3) Universal daily transcutaneous bilirubin checks and glucose monitoring for exclusively breastfed newborns before the onset of daily weight gain as the scientific literature has now identified them as a high-risk population for hypoglycemia.  The physical exam is insufficient to rule out hypoglycemia and pathological hyperbilirubinemia.  Any inconsolable child should also have a glucose check as this is an often-missed sign of hypoglycemia.  Supplementation with breast milk or formula should occur immediately at a glucose level less than 50 mg/dL in order to provide a margin of safety for the baby.  Supplementation should also be offered for bilirubin levels exceeding 15 mg/dL or any level considered high risk on the bilirubin nomogram.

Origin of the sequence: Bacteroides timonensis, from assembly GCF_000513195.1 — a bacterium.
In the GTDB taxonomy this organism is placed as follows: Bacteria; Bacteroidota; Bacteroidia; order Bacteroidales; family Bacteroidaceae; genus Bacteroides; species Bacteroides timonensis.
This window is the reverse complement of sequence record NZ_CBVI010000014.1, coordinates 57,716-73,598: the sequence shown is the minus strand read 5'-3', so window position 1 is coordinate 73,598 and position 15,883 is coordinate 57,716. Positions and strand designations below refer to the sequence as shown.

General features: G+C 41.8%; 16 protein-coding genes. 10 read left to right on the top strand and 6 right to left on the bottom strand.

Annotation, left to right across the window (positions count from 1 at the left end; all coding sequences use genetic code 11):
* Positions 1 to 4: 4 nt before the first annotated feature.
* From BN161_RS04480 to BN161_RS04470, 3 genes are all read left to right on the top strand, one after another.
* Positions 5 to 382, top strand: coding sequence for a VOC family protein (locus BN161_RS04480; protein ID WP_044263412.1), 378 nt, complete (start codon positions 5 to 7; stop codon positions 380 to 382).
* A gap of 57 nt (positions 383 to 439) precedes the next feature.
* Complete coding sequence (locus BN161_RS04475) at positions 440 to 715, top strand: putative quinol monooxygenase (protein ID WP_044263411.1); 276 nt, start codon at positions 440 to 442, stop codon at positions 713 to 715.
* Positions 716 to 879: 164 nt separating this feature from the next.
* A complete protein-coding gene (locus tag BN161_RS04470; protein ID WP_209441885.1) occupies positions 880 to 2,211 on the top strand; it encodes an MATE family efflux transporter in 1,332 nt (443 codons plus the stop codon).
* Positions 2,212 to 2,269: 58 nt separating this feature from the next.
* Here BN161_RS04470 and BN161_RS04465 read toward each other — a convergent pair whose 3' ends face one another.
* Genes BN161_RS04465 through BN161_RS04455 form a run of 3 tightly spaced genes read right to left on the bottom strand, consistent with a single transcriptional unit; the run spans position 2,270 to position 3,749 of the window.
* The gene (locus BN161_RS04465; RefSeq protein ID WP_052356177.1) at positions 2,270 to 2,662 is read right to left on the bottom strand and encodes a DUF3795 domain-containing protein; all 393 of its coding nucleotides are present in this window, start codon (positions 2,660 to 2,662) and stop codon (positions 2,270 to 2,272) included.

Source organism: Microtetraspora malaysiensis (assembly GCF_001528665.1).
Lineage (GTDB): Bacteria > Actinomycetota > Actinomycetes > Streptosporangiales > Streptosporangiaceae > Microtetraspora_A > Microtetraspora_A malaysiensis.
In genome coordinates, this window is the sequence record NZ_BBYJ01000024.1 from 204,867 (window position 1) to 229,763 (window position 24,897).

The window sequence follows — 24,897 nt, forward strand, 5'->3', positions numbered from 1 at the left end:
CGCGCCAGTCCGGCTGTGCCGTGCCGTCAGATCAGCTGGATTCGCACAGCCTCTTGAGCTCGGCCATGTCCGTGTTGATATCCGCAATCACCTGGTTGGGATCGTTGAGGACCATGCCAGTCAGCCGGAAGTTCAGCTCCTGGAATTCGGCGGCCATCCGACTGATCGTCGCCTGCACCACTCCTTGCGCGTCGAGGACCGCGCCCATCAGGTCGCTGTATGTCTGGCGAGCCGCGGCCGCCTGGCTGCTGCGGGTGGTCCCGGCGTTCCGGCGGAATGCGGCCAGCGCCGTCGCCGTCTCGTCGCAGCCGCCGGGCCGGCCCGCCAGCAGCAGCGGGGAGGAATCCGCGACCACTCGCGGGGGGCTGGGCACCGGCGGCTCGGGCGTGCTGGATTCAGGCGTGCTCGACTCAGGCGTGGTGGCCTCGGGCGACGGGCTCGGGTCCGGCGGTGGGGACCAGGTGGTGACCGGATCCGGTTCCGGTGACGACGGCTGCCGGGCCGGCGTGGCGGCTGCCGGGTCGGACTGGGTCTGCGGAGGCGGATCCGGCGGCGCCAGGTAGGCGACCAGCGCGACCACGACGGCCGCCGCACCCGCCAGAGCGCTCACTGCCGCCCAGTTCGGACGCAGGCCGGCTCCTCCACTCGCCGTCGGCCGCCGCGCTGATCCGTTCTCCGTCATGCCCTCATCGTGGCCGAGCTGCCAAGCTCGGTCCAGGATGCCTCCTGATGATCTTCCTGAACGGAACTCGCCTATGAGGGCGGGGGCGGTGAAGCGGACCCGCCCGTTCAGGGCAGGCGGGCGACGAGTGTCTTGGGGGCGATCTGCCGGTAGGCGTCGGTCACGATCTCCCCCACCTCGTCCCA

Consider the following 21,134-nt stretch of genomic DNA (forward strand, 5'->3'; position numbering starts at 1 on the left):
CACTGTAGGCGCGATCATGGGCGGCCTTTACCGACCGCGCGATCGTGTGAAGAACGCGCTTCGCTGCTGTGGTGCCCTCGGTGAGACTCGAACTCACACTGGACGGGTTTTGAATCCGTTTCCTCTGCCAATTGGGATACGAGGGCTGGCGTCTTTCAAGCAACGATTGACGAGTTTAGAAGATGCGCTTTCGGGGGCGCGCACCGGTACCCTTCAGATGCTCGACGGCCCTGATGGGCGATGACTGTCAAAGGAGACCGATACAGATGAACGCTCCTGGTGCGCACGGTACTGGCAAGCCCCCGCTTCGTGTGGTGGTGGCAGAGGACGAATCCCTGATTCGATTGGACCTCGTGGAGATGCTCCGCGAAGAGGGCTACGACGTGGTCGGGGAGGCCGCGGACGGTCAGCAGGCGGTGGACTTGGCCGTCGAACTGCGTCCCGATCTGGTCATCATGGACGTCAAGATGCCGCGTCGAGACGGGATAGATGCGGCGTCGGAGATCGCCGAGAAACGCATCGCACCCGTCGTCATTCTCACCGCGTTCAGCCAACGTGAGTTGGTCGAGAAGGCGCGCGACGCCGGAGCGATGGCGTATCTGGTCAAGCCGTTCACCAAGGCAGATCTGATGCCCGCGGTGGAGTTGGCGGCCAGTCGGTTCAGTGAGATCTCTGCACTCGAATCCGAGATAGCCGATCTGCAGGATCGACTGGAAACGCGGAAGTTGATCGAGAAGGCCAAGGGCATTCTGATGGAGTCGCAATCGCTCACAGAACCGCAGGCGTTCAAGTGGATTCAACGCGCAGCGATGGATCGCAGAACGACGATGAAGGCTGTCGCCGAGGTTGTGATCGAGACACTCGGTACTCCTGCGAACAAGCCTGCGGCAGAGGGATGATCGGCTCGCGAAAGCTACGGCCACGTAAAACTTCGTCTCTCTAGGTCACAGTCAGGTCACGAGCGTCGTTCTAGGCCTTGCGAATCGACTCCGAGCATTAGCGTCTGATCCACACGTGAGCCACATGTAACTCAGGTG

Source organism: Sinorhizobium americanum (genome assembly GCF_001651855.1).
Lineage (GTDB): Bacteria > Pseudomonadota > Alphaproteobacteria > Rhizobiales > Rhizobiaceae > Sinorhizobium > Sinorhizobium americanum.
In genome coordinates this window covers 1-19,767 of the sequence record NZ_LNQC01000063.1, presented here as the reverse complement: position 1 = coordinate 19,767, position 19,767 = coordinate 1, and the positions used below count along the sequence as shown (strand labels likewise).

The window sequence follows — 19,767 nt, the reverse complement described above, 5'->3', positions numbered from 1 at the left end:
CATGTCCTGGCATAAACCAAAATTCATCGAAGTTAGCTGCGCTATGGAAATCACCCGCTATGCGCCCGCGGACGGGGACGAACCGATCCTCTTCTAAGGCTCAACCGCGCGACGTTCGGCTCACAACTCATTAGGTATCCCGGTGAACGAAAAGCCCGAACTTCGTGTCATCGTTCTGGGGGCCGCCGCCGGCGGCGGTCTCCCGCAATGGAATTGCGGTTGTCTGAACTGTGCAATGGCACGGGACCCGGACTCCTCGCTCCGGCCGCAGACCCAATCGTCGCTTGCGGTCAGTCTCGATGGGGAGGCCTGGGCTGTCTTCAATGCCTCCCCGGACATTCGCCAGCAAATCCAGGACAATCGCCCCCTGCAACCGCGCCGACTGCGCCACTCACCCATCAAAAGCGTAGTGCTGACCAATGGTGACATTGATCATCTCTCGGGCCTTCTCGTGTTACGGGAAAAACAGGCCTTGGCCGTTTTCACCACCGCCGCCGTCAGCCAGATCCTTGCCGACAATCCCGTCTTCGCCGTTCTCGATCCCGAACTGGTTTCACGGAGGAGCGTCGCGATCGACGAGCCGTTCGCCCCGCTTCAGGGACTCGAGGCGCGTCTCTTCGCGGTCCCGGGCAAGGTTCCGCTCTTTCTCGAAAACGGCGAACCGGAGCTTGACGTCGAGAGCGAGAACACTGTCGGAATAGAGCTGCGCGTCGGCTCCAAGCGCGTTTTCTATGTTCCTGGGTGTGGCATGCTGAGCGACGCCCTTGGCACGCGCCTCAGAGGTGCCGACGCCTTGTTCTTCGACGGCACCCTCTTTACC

4) Pre- and post-breastfeeding weights after lactogenesis II to measure the amount of milk transferred to the baby, which should be around 2 ounces per feed.

5)  Next day after discharge follow-up with pediatricians and universal bilirubin and glucose checks in the office.  Follow up within 48 hours as allowed by the current guidelines is enough time to disable an underfed child.  

6)  I advocate for mothers to be informed of the possibility that her child can become dehydrated, jaundiced and hypoglycemic from insufficient breast milk intake and that these conditions can cause brain injury. Signs of this are a child that is not sleeping or crying repeatedly after breastfeeding as well as nursing near-continuously.  Lethargy, poor feeding, seizures, hypothermia and bradycardia are late signs that suggest the presence of profound brain injury from near-complete glucose deprivation to the brain.  Lethargic hypoglycemic babies deserve a brain ultrasound (at day 1 and day 7 after diagnosis to increase sensitivity) or brain MRI to provide vital information to parents so that they can closely monitor their development and obtain early intervention as needed.